Similar information has been provided by Ibn Hajr. He Says:

He died in Syria in the year 17 or 18 AH and it is also said in 20 AH when he was above sixty.29

Shams al-ddīn Dhahahbī has also noted some of the reports about Bilāl. He says:

Yahyā Ibn Bukayr reports: Bilāl died in Damascus of plague in the year 18 AH. Muhammad Ibn Ibrāhīm Taymī, Ibn Ishāq, and Abū `Umar al-Zarir, and a group report: ‘He died in Damascus in the year 20 AH.30

Hāfiz Jamāl al-ddīn al-Mizzī has also quoted some authorities about Bilāl. He writes:

Bukhārī says that he died in Syria in the reign of `Umar. Ahmad Ibn Abdullah Ibn al-Barqī reports that he died in the year 20 AH. Wāqidī and Amar Ibn Ali say that he died in Damascus in the year 20 AH when he was a ‘boy’ of over sixty years.31

From all the above references and general information, it can plainly be deduced that:

i. The Prophet (sws), Abū Bakr and Bilāl lived to be of the same age, that is 63 years.

ii. The Prophet (sws) died in the year 11 AH.

iii. Abū Bakr died in the year 13 AH, 2 years and 3 months later than the Prophet’s (sws) death.

iv. Bilāl died in the year 17 or 18, and, most probably, in 20 AH, i.e., at least 6 or 7 years and most probably 9 years after the death of the Prophet (sws).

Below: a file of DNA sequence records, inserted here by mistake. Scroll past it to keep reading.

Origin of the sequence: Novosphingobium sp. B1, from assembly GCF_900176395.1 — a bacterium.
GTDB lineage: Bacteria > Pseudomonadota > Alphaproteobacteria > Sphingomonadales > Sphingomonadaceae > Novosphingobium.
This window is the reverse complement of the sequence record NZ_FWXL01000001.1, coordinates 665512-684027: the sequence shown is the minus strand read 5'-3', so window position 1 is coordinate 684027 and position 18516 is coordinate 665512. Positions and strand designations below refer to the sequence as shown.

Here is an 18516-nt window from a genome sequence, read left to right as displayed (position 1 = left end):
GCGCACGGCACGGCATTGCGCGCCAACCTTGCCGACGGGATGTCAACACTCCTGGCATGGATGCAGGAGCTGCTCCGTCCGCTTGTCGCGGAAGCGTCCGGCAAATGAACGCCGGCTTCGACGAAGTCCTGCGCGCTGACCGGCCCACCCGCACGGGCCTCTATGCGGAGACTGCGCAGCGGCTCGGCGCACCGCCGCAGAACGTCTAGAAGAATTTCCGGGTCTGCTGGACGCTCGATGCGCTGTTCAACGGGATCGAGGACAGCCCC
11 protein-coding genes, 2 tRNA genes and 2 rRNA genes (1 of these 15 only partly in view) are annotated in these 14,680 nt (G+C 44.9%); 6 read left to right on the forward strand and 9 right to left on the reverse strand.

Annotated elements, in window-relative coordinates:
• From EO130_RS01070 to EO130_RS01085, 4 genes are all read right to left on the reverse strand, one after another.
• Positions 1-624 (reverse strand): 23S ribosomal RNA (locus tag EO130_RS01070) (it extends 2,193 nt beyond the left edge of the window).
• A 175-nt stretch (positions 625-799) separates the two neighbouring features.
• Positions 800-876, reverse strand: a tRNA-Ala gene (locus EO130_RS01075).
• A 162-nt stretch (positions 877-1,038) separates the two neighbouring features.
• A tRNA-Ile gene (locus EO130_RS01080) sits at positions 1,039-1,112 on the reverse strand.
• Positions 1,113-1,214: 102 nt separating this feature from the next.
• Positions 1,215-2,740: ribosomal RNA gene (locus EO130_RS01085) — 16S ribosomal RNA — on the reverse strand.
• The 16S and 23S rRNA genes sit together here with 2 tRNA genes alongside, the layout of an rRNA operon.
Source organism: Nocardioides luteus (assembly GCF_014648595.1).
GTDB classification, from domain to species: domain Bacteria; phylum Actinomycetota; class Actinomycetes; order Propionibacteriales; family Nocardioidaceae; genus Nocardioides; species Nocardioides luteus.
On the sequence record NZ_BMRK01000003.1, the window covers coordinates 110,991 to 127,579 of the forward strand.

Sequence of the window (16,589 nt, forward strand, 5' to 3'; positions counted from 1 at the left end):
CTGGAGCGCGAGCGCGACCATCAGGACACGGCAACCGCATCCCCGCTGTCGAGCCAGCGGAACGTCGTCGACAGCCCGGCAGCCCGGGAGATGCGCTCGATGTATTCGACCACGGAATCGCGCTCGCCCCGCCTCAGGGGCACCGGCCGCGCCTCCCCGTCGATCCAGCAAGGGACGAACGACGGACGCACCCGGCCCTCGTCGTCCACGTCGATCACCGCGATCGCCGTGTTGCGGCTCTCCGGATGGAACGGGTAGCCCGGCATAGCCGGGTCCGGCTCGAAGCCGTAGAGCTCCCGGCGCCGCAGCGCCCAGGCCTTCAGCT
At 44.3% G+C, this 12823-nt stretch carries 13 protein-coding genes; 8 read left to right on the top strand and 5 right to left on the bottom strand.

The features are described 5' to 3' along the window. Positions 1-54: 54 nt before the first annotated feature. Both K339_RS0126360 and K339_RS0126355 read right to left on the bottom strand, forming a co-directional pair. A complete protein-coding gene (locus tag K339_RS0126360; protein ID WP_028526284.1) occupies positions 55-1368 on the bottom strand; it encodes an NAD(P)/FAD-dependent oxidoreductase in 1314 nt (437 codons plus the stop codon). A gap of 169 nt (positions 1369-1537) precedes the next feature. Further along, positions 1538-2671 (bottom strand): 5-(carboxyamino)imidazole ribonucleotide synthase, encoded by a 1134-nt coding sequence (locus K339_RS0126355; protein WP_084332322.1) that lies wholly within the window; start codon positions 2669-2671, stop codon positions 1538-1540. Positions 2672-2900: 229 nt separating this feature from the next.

v. So, when the Prophet (sws) was 9, either he may not have been born or would have been a child of 1-3 years.

vi. When the Prophet (sws) was 12, he may have been either 5-7 years or most probably only 3 years of age.

It can thus be easily concluded that there may have been no chance of Bilāl having been sent with the Prophet (sws) from Busrā on the journey back home for his protection. This renders the tradition as totally impossible and obviously a concocted one. It is now every body’s case that where the grand edifice of the learned orientalists, showing that the Prophet of Islam (sws) learned all his religious teachings from a Christian monk, stands.

Abd al-Rahmān Mubārakpurī in his commentary on Sunan al-Tirmizī, while explaining this tradition, observes:

And our Imams have counted it as an illusion in that the age of the Prophet, at that time, was twelve and Abū Bakr was two [and a quarter] years younger than the Prophet, whereas Bilāl was not even born by that time. In Mīzān al-’Itidāl, it has been noted that of the points that indicate the absurdity of this tradition is his words ‘and he sent with him Abū Bakr and Bilāl’ whereas Bilāl was not born by that time and Abū Bakr was still a boy. And Dhahabī declared this hadīth as weak [and unreliable] due to the words: And Abū Bakr sent with him Bilāl, whereas Abū Bakr had not yet purchased Bilāl [and as such he had no right to order him for some task]. (...).  And Hāfiz Ibn Qayyim said in his Zād al-Ma’ād (...); when he became of 12 years, his uncle set out with him to Syria. and it is also said that his age was only nine years at that time. (...). And it is obviously wrong; because Bilāl had perhaps not even been born. And if he had been born he could not have been with Abū Bakr.32